Bond ETFs extend worst decline since financial crisis

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gGlobal bond exchange-traded funds are suffering one of their worst declines since their peak last year, as central banks around the world seek to tighten monetary policies to tame inflation.

Since the beginning of the year, the iShares Core US Aggregate Bond Fund (AGG) fell by 6.2% and the Vanguard Total Bond Market ETF (BND) fell 6.3%. Over the past year, AGG has fallen by 4.5% and BND by 4.5%.

Meanwhile, the Bloomberg Global Aggregate Index, a benchmark for government and corporate debt total returns, fell 11% from a peak in January 2021, the largest pullback from a peak for data going back to 1990 and exceeding the 10.8% decline for the financial sector. crisis in 2008, reports Bloomberg.

The drop in the global bond index also translated into a decline in market value of about $2.6 trillion, compared to the $2 trillion decline in 2008.

Weakness in bond markets can be attributed to rising inflation. Rising inflationary pressures around the world fueled concerns. For investors, holding debt in an environment of rising inflation means that real returns or returns after adjusting for inflation decline. Meanwhile, given the low rate environment, the bond market has been exposed to higher rate or duration risk, since interest rates are more likely to rise than fall from these levels. close to zero.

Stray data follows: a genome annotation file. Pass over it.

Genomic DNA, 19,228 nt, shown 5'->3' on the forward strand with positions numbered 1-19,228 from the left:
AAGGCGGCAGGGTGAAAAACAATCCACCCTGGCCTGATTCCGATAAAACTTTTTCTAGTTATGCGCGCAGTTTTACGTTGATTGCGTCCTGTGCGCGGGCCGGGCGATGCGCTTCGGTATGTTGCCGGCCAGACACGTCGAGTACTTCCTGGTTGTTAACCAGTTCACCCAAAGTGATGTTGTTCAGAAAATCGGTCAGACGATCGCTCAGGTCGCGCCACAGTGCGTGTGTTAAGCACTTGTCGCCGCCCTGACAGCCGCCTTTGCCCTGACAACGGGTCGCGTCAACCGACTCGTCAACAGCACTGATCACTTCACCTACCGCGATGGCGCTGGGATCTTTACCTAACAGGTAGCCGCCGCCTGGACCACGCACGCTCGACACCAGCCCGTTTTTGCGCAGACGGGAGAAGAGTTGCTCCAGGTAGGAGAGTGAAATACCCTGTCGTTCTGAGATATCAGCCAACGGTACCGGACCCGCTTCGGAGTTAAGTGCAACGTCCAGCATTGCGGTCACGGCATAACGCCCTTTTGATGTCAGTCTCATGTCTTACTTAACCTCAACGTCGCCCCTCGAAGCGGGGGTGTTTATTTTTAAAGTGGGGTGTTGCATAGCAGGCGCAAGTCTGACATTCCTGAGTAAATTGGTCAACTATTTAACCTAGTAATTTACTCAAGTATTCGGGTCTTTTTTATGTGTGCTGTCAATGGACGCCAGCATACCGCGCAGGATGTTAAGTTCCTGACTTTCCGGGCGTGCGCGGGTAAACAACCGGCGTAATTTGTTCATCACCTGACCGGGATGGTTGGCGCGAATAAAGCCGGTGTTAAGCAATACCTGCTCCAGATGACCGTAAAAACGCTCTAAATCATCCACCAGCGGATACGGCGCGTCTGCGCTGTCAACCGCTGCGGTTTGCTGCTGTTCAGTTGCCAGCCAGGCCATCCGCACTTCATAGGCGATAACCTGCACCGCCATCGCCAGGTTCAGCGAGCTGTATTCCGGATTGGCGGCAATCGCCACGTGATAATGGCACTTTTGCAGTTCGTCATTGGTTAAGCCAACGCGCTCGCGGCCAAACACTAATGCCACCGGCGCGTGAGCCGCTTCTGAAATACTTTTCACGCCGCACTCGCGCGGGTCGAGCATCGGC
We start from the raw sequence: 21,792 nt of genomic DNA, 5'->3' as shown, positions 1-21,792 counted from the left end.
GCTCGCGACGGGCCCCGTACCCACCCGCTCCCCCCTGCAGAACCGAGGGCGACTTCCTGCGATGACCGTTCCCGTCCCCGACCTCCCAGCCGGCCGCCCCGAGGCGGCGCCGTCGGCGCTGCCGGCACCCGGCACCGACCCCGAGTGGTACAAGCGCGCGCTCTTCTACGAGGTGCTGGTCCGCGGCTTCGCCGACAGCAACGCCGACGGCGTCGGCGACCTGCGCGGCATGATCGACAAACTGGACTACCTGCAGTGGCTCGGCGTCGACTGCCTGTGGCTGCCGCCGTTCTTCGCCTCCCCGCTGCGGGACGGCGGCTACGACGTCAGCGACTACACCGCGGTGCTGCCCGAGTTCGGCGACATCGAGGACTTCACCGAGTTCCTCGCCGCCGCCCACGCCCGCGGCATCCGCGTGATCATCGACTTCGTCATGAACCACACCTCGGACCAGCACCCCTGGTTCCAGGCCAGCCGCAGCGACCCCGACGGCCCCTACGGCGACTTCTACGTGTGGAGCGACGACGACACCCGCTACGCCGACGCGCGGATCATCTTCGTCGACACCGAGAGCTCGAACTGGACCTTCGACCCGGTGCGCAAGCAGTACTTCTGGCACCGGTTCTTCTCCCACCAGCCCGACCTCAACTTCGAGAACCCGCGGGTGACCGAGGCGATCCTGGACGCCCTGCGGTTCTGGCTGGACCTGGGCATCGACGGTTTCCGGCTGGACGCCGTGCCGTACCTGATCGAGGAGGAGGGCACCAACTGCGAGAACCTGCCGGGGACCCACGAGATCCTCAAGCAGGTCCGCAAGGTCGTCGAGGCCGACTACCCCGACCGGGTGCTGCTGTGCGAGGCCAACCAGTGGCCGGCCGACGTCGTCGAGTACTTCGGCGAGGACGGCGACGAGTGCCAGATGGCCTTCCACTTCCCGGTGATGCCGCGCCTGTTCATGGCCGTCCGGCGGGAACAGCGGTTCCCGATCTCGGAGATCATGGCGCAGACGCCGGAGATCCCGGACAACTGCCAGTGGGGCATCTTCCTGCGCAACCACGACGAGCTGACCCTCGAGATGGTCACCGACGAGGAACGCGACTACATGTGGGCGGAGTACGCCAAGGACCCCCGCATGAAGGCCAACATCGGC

“The safe-haven attributes of Treasuries have been undermined when you add duration risk to the equation,” said Winson Phoon, head of fixed income research at Maybank Securities Pte. Ltd, told Bloomberg.

The Federal Reserve already raised interest rates by 25 basis points last week, and Chairman Jerome Powell has said the central bank is ready to raise rates by half a percentage point at its next meeting. to help fight inflation if needed. The more hawkish tone has prompted markets to price the equivalent of seven more quarter-point hikes by the end of 2022.

“Headwinds for fixed income remain heavy,” Todd Schubert, head of fixed income research at Bank of Singapore, told Bloomberg. “Investors will need to recalibrate return expectations and be nimble to exploit market dislocations.”

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